23 February 2012
After my last post, Toby commented:
“I'm 25, been climbing for about two years, and am about to embark on a long road trip. I've quit my job and... ...I've had a whole spate of minor injuries crop up in the last eight weeks...It definitely helps to see you acknowledge the realities of being injured and managing those injuries. I look at some of my friends who train six days a week for months on end with no ill effects, and I curse my body for not being able to stand up to that sort of load... but the reality is we have to work with what we're given. Much as I would like to keep pushing it, I guess I have to view all these little injuries as signs from my body to take some time off, and be thankful they're not more serious.”
I wouldn’t take the message that this is a necessarily a sign that you cannot train as hard as others you observe, just that you cannot do it yet. Big difference. Injuries are much less often caused by a high training load per say, rather it’s sudden increases in the training load or where it is distributed across the body that is more important.
It’s true that some respond differently than others to training stress, but I’d say this is a distraction from the real problem that people run into, which is failure to adjust training load carefully enough and failure to adjust the quality of the recovery to match the change in training load.
If you are used to sitting at a desk all day and training a handful of hours a week, getting stressed, not sleeping enough and drinking a couple of beers every night to forget about it, and then switch to full on climbing many more days on with intense work for elbows and fingers, no wonder the body gets a fright and isn’t able to catch up.
2 years of climbing is nothing. The body takes many years, like ten, for some just to get used to hard training. That is, just to get into full gear and then really start. There are no shortcuts. My advice to anyone in this situation is to use extra time they have to get out and climb in as many different laces as they can. The adjustment needed in the elbows and fingers to train harder will happen along the way, and meanwhile you will actually learn to be a good climber, a process that takes tens of thousands of routes under your belt.
I’m sure Toby will have a good trip and come back a better climber.
When it comes to injuries, the vast majority of sportspeople learn the hard way. They learn how to take care of their bodies by getting injured repeatedly and cursing their misfortune until sheer frustration prompts them to look more closely at what’s going on and realise there is something they can do about it.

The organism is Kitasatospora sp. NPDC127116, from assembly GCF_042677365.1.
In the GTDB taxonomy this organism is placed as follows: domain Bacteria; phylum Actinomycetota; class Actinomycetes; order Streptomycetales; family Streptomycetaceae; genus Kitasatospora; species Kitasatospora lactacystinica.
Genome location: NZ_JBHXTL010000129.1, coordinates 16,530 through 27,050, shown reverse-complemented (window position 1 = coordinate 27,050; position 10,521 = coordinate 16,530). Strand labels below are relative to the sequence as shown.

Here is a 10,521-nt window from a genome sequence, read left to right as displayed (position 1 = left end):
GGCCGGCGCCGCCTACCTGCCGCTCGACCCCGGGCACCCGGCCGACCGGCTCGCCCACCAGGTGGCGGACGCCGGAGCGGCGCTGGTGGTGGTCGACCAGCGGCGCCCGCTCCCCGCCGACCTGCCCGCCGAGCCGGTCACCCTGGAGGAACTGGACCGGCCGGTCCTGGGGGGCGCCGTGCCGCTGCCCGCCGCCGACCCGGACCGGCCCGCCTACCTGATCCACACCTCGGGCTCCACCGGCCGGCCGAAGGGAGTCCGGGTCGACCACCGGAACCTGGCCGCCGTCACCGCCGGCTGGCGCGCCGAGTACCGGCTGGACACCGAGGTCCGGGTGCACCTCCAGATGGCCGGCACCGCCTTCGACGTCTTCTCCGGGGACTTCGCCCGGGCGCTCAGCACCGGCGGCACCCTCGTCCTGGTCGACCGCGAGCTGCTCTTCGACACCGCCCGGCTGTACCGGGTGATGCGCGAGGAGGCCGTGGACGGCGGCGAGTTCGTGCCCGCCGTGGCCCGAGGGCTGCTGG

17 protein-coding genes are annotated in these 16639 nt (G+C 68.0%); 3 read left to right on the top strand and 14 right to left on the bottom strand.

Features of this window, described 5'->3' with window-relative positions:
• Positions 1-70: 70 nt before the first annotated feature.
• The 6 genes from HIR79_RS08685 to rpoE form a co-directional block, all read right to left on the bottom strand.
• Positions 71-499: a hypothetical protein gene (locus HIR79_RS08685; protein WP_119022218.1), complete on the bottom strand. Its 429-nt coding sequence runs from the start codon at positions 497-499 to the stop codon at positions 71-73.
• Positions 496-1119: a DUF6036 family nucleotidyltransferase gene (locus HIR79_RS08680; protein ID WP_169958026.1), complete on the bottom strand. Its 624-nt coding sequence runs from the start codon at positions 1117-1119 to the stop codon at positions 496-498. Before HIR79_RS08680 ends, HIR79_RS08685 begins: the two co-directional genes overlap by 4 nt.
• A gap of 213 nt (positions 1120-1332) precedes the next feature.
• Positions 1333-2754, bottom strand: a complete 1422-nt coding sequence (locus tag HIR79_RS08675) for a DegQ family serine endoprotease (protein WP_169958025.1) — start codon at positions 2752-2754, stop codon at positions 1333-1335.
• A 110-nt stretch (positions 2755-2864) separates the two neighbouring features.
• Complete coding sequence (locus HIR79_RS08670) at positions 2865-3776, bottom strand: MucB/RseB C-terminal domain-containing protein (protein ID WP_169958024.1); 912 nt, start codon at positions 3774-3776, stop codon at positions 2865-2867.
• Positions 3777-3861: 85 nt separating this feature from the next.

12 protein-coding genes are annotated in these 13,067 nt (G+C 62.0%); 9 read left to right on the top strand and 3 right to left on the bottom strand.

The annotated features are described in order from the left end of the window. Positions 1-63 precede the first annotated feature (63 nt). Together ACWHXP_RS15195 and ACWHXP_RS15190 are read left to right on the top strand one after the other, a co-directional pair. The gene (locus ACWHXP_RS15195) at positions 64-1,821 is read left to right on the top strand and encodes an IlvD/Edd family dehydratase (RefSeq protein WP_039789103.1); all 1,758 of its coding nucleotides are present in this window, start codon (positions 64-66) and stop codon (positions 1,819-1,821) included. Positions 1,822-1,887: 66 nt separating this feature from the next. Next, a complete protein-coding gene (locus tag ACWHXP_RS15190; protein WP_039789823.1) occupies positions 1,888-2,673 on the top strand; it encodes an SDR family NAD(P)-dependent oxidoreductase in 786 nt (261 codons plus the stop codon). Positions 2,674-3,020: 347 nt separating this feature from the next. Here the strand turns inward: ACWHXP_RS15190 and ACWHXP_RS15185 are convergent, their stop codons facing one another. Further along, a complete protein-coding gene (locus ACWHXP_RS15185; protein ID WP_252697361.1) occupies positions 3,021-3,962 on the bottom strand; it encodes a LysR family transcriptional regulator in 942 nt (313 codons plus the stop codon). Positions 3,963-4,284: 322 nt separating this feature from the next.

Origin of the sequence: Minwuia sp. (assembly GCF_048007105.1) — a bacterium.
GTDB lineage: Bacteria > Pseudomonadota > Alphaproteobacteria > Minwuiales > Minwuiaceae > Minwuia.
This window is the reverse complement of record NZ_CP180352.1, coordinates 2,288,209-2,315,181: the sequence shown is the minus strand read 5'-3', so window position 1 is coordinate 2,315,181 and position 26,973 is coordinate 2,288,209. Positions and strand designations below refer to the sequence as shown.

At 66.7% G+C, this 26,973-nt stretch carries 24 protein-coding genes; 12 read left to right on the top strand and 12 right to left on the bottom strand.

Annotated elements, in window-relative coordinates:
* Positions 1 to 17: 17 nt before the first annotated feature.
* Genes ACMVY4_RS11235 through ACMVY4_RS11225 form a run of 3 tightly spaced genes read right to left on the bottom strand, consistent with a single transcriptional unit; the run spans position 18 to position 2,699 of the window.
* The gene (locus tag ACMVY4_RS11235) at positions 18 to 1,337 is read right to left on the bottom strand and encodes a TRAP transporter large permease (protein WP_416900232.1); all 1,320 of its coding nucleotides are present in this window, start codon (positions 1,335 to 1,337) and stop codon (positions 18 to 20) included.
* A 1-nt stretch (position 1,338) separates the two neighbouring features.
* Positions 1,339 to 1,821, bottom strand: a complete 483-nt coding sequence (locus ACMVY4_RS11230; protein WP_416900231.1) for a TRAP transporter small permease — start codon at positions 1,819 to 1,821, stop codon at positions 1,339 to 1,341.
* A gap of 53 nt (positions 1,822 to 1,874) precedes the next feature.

For youngsters, it’s even harder. They aren’t so used to thinking strategically and anticipating problems as real athletes do. They just go at it with training as keenly as they like until something starts to hurt.
Complicating things further is that kids often do more than one sport. Multiple training programs, multiple coaches all working independently, not always with an eye on the total training load and hows it’s changing over time,or possible sites of stress on a joint or tendon becoming excessive. I was lucky in a way to have no coach rather than partial coaching. With my first finger and elbow injuries at age 16 I realised that noone but me was going to get me back to climbing quicker. So I found that university book stores were good places to find sports medicine books and huddled in their corners reading everything I could to while away the many hours and days of my lay-off. It was a good thing too. I suffered plenty of injuries, as you do if you push yourself hard in multiple disciplines. But learned incrementally to anticipate them and respond quickly to manage them.
Being coached a little is sometimes worse than not being coached at all. The youngster relies on the coach to keep them on track and progressing sometimes at the expense of thinking critically and strategically for themselves. That’s fine if the coach is taking care of everything, but often the coaching only tackles one small aspect of the sport skills such as the technique or training exercises (possibly at the expense of the recovery, nutrition and injury avoidance/management).
The answer? Well, someone has to take charge of looking after the young athletes body! It’s best if the youngsters themselves take this seriously. It’s ironic that they rarely do since they show the fieriest passion to work hard at sport, yet it’s injury avoidance that is very likely to determine their ultimate long term success in sport! And after all, they are the ones who are going to grow up and manage themselves in adulthood. The sooner an awareness of injury and it’s prevention awakens, the better. If a climbing coach only sees them occasionally, that coach should probably encourage the parents to start thinking and acting like coaches, and realise that training for sport is a 24/7 activity that comprises training and recovery and that both are just as important.
Coaches or parents say “But all they want to do is climb, climb climb!” They don’t want to hear about planning the training carefully, increasing load slowly, stretching, warming up, eating well or exercising antagonists. That’s boring.
It’s boring until it becomes clear that this stuff is what separates forgotten athletes who were promising but burned out at 17 from those with long successful careers and still enjoying healthy climbing. So the advice from people who know better, whether that’s coaches or parent has to be framed in a way that makes it clear that this stuff is where the advantage over peers and competitors will ultimately come from. Anyone can get fit and strong just by climbing a lot and pulling on small holds. The goal is to climb for long enough without interruption from injury to actually get really good at it.
Posted by Dave MacLeod
Categories: Young climbers